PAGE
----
Unlike Alonso, Montoya not thinking about racing's triple crown


INDIANAPOLIS – Fernando Alonso came to conquer the 101st Indianapolis 500 presented by PennGrade Motor Oil and cross off the second of three career-defining triple crown accomplishments in a much-publicized motorsports pursuit.

One of the two-time Formula One champion’s competitors Sunday already has achieved two-thirds of that challenge, but Juan Pablo Montoya doesn’t seem too consumed by completing the final step of winning the 24 Hours of Le Mans.

Montoya won the Indianapolis 500 in 2000 and 2015 and F1’s Monaco Grand Prix in 2003. Asked Thursday if he thinks about Le Mans, Montoya said: “I don’t know, not really. I mean, is it in my mind I need to do this? No, not really.”

British legend Graham Hill is the only driver to achieve this distinction — he won at Monaco five times from 1963-69, claimed the Indianapolis 500 as a rookie in 1966 and triumphed at Le Mans in 1972.

So what of racing immortality?

“If you get an opportunity to go and experience Le Mans, I think that would be cool at some point,” Montoya said. “If it doesn’t happen, I’m OK, too. Would it change my life if it doesn’t happen? No.”

Because Montoya, 41, is driving for Team Penske on a part-time basis in May, he wouldn’t have any commitments preventing him from racing next month in France.

“I like watching it,” he said of Le Mans. “I watch it every year, a lot of the race. But it is what it is. I don’t think about it too much.”

Alonso, whose 32 career F1 wins rank sixth on the all-time list, has spoken candidly for two years about his passion to win the triple crown and cement his legacy as one of the greatest racers in history. The desire was strong enough for him to skip the Monaco Grand Prix on Sunday — which Alonso won in 2006 and 2007 — in favor of the Indy 500.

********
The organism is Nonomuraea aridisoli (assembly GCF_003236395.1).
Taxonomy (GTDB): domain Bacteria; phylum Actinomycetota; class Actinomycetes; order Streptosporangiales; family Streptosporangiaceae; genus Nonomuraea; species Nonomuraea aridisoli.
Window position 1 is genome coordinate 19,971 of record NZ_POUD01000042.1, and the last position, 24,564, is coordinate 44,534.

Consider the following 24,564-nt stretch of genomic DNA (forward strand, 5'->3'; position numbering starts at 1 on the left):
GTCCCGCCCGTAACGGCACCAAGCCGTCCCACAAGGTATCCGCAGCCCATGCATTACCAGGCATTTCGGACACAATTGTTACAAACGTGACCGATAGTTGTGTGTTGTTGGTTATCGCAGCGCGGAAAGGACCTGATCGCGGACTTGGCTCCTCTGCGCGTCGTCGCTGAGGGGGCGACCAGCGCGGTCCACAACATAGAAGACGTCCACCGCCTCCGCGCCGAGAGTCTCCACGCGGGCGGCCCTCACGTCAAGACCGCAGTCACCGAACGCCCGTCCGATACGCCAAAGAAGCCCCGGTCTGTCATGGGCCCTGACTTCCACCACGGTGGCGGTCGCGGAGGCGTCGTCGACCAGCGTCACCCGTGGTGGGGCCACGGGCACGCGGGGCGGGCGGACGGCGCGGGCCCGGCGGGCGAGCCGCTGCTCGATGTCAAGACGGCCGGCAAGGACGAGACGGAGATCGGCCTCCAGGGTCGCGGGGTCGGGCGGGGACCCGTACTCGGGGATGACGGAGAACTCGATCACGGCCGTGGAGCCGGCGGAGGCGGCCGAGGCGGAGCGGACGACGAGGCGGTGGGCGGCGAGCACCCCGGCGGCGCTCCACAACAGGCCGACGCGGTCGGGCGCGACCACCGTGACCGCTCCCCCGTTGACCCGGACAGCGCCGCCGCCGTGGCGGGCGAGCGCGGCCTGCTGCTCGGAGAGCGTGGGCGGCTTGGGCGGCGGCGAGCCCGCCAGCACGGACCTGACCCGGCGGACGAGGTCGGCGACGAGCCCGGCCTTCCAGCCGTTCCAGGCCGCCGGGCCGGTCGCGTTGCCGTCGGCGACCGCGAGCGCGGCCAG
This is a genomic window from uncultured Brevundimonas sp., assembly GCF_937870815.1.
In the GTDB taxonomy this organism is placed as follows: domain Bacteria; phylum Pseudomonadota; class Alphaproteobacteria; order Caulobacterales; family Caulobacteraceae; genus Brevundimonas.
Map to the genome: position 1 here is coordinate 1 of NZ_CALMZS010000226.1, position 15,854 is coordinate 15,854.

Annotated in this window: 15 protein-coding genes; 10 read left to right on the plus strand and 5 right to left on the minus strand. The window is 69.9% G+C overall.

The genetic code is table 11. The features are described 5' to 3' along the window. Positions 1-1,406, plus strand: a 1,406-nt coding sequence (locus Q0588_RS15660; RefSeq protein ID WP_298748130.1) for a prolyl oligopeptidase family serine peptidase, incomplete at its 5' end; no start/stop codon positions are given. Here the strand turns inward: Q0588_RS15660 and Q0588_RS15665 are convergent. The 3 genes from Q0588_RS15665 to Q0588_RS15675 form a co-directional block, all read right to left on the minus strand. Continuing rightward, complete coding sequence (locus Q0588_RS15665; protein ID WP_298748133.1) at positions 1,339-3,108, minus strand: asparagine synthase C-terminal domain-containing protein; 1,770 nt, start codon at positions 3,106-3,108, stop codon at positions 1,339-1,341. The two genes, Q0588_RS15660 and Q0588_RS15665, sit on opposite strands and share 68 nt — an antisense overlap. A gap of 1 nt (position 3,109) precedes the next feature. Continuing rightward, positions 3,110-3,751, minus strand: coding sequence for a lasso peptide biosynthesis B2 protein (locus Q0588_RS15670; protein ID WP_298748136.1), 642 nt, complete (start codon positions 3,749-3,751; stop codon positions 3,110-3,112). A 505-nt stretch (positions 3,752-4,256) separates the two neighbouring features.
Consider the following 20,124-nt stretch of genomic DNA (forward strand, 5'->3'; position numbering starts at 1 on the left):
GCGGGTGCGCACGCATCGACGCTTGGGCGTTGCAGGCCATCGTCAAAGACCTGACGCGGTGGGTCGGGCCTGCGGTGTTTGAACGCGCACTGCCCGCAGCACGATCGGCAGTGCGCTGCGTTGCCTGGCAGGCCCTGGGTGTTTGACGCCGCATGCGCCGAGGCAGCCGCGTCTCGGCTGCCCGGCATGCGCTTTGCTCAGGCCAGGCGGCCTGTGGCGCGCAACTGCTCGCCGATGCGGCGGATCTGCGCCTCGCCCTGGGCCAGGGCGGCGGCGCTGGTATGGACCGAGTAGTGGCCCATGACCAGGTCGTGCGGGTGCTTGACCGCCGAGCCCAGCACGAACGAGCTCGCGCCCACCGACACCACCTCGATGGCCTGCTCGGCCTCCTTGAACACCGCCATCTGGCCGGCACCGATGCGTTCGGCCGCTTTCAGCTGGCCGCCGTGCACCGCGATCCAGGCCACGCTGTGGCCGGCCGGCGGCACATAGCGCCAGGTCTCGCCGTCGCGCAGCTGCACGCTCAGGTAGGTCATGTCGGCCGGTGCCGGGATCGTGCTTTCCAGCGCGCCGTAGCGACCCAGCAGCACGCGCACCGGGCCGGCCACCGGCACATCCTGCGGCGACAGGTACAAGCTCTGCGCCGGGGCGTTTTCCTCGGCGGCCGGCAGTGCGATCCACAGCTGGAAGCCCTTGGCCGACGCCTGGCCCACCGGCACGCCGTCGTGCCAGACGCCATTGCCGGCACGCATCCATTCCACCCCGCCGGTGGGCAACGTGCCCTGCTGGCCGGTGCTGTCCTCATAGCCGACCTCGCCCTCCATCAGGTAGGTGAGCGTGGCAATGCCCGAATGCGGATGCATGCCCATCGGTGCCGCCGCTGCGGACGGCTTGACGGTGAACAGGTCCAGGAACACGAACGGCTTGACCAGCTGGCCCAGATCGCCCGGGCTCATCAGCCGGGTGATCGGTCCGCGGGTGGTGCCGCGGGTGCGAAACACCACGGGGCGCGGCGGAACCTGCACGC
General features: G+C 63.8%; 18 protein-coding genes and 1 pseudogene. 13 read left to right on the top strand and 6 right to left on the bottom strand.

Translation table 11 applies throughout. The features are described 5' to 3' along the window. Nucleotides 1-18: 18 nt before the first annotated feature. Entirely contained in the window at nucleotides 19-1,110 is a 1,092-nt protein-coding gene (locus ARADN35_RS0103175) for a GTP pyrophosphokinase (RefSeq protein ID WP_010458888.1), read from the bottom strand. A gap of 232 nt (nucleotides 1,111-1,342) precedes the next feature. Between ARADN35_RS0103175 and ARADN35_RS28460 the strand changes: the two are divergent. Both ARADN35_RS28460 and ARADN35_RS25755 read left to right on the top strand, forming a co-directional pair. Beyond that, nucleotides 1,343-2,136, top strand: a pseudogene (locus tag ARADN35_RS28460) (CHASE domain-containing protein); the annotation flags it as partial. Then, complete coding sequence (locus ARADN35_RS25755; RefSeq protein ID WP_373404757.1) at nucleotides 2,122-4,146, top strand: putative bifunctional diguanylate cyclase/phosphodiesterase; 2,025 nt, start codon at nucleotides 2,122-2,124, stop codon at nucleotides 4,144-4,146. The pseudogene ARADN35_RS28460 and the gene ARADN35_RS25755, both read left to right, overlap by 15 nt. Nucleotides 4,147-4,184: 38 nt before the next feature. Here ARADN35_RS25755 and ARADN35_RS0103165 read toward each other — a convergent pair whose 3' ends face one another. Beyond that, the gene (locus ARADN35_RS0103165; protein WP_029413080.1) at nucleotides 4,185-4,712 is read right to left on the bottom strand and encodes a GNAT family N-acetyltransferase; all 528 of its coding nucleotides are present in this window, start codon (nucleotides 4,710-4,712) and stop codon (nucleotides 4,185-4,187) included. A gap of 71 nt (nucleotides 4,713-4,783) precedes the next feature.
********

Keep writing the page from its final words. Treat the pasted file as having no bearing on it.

Alonso’s No. 29 McLaren-Honda-Andretti Honda will start fifth in “The Greatest Spectacle in Racing.” The classic papaya orange car is McLaren’s first 500 entry in 38 years.

Montoya, replaced at Team Penske last offseason by Josef Newgarden, will start 18th in the No. 22 Fitzgerald Glider Kits Team Penske Chevrolet. What’s next after he makes his fifth Indy 500 start?

Hall of Fame team owner Roger Penske recently confirmed his intent to return to sports car racing and has said Montoya and three-time Indy 500 winner Helio Castroneves are among the strongest considerations, although a final decision has not yet been made.

Castroneves will start his 17th Indy 500 from a career-low 19th position in the No. 3 Shell Fuel Rewards Team Penske Chevrolet.

When asked about racing sports cars, Montoya was more enthusiastic, in general.

“I think it would be fun,” he said. “I’m intrigued by that, probably more.”

If Montoya had his way, any sports-car deal with Penske would include the opportunity to return for the Indy 500.

“I hope so,” Montoya said. “It’s out of my hands, to be honest. That’s more in (Penske’s) hands. I would like that. I’m good here. If he wants to have a good shot at winning, I think I’m a good bullet for it. I’ve always done well here.”

Miller Lite Carb Day practice for the 101st Indy 500 – the final one-hour session before Sunday’s race begins at 11 a.m. ET today and airs live on NBCSN. Coverage of the 200-lap race on the Indianapolis Motor Speedway oval begins at 11 a.m. ET Sunday on ABC and the Advance Auto Parts INDYCAR Radio Network. Visit IMS.com to purchase tickets for the Indianapolis 500.

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